At thirty-seven she owned a Mercedes and a stock portfolio and had never been married. Although she didn’t believe in worrying about that, she had begun to worry. Marry late, she nonetheless advised:

You can have babies until you’re forty or older. And if you happen to die before they are forty…you [will] avoid those tiresome years as an unpaid baby sitter…. Frankly, the magazines and their marriage statistics give me a royal pain.

When baby boomers such as Lesley Stahl are currently peddling books on their own besmitten grandmotherhood (see Stahl’s Becoming Grandma 2), Brown’s fifty-year-old advice can still seem refreshing and iconoclastic.

Well, Brown took on many sacred cows that had already been half-throttled or at least smacked about in various marginalized countercultures. Somewhat amoral regarding sex (although she felt a woman should never bargain sexually for a dinette set), she lived a lot of her life as a quasi courtesan, which led to pleasure, love, heartbreak, adultery, nutritionists, psychotherapy with the author of Sex Can Be Art! (in group therapy when she was called a “slut” she had to go home and look up the word), and eventually marriage to the film producer David Brown, a bright, successful, devoted man. There was some subsequent adultery thrown in here and there for excitement, though the marriage was strong, allowing them each to dance with others, Brown’s quite literal preference at social gatherings. She and her husband worked together. They buoyed and anchored each other. They plotted together. They ate diet Jell-O together. Though the courtship had its bumps, once they were married they were thought of as inseparable.

When early in their marriage her husband happened upon some amusing—nay, sparkling!—letters his wife had written to friends, he encouraged her to write a book. (Mr. Brown liked writers and had something of a crush on the novelist Rona Jaffe.) Mrs. Brown wrote as she spoke (advice she continued to give writers). And since they both knew that sex sold, and Mr. Brown felt that Mrs. Brown had some interesting things to say about the bachelorette life—in Hirshey’s phrase, “some lubricious operating instructions” for being single—Helen Brown sat down with her high-speed typing and began several different sorts of drafts.

What she ended up with was in large part a spirited rebuttal to a widely discussed 1960 Look magazine article, “Women Without Men,” which had offended her with its depiction of a parched and barren single life. Hirshey astutely notes the social class anger in Brown’s book, but also acknowledges that Brown was not interested in a revolution but in practical navigation of an unfair system that was not going to change in time for you:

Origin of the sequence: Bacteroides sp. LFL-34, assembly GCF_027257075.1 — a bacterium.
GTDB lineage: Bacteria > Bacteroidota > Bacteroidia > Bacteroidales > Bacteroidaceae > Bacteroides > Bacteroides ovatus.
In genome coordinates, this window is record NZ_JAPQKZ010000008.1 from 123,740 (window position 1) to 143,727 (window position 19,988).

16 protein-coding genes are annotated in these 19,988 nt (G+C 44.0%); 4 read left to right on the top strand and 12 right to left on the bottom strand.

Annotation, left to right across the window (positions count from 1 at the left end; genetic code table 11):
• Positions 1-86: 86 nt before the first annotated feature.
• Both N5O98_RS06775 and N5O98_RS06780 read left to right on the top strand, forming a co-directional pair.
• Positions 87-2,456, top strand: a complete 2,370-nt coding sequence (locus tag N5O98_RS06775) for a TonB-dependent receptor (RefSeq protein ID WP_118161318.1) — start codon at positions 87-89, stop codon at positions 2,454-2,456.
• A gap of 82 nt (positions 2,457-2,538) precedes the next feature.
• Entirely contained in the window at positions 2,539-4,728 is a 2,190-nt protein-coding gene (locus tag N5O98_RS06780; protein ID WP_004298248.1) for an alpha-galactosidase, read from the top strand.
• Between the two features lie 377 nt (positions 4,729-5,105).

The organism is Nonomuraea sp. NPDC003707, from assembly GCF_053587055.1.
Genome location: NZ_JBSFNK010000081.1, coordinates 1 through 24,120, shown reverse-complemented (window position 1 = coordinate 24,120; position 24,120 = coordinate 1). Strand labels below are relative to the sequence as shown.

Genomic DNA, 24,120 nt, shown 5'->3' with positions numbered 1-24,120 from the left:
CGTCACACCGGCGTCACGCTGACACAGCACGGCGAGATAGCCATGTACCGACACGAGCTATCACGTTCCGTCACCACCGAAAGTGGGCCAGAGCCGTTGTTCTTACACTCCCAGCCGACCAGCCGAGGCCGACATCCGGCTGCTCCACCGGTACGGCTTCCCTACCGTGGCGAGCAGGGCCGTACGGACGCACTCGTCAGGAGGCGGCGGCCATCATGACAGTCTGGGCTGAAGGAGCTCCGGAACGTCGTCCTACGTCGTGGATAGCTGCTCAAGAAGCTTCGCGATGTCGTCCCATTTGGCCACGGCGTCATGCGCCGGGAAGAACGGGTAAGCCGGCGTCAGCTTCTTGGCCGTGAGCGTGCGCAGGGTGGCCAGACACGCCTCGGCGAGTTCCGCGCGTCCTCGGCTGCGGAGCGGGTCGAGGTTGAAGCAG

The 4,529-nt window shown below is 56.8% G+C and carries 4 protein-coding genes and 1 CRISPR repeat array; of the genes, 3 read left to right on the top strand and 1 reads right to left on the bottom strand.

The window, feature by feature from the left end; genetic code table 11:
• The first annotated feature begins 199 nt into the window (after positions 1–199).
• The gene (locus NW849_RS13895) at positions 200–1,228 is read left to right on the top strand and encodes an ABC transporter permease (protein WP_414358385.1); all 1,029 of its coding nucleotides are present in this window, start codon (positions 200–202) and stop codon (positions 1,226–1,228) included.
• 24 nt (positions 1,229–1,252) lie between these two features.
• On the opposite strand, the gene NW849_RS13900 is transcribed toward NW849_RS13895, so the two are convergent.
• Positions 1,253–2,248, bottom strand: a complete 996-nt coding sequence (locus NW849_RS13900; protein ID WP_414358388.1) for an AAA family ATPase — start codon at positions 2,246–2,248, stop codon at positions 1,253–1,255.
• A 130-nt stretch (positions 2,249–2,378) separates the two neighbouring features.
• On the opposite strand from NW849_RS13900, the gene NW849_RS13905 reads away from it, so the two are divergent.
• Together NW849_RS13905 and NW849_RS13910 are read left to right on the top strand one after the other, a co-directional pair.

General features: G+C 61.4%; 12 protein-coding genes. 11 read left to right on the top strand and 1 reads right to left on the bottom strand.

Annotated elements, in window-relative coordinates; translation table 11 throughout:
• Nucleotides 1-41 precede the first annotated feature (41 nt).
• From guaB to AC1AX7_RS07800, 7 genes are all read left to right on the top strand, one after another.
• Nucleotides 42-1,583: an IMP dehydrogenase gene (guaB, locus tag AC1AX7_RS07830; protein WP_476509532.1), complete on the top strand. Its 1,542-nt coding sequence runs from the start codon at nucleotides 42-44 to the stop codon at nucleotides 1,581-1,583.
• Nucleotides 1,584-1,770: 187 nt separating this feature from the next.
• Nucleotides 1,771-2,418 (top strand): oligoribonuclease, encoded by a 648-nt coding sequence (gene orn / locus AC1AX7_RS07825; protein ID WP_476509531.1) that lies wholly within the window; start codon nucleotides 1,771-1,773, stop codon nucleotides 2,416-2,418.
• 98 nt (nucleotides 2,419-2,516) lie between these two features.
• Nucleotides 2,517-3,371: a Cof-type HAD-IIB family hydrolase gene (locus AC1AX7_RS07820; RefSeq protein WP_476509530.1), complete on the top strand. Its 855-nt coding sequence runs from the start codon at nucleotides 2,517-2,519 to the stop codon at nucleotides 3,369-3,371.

Her message was beamed to working single women with limited options and means, those who were still thrashing in the steno pool, who slept fitfully in a crown of bobby pins when the salon was too dear.

One person’s shocking truth confided vividly and recognizably can make others feel better. That is perhaps the very heart of the modern and certainly is at the core of Brown’s sense of sisterhood. It also came from every part of Brown’s life: the Arkansas girlfriends, the California psychotherapy, the reading of novels, all of which consoled her.

With disapproval from her family and blurbs from Joan Crawford and Gypsy Rose Lee, Helen Gurley Brown soon became the best-selling author of Sex and the Single Girl. The book contained no-nonsense advice, a wised-up older-sister tone, some recipes, some beauty tips, some bawdy anecdotes, stock tips, racetrack tips (bet the favorites to show), a defense of anorexia (a word never used; the extremely thin Helen Brown simply believed in not eating), and decorating suggestions for the bachelorette pad. Imitations ensued, including Sex and the Single Man, over which Brown sued for title infringement.

One book that followed Brown’s and imitated her get-the-heck-out-of-your-childhood philosophy was Jean Baer’s The Single Girl Goes to Town (1968), which more or less advises the single girl to choose Los Angeles or New York only, not to bother with other cities, saying that in Malibu “every night there is a party somewhere, and if you’re not invited, just walk in. Nobody cares.” Lest you think this is simply the freewheeling 1960s, Baer’s book also contains an “Earnings Chart” to calculate the financial worth of your targeted man, plus gift suggestions for various hostesses—whose parties you may be crashing.


Both Baer and Brown fail to warn against being arrested as a stalker, or a burglar, or being murdered by someone you don’t know as you eat your picnic alone in a park (Brown’s suggestion as a man-snare), but instead both do warn against the misleading if endearing charms of “homosexuals” (now that gaydar has been invented, this seems quite antique). David Reuben’s Everything You’ve Always Wanted to Know About Sex (1969) didn’t come out until seven years after Brown’s book but clearly there was consumer demand for all.

Helen Gurley Brown and David Brown, New York City, 1963

Sophia Smith Collection, Smith College

Helen Gurley Brown and David Brown, New York City, 1963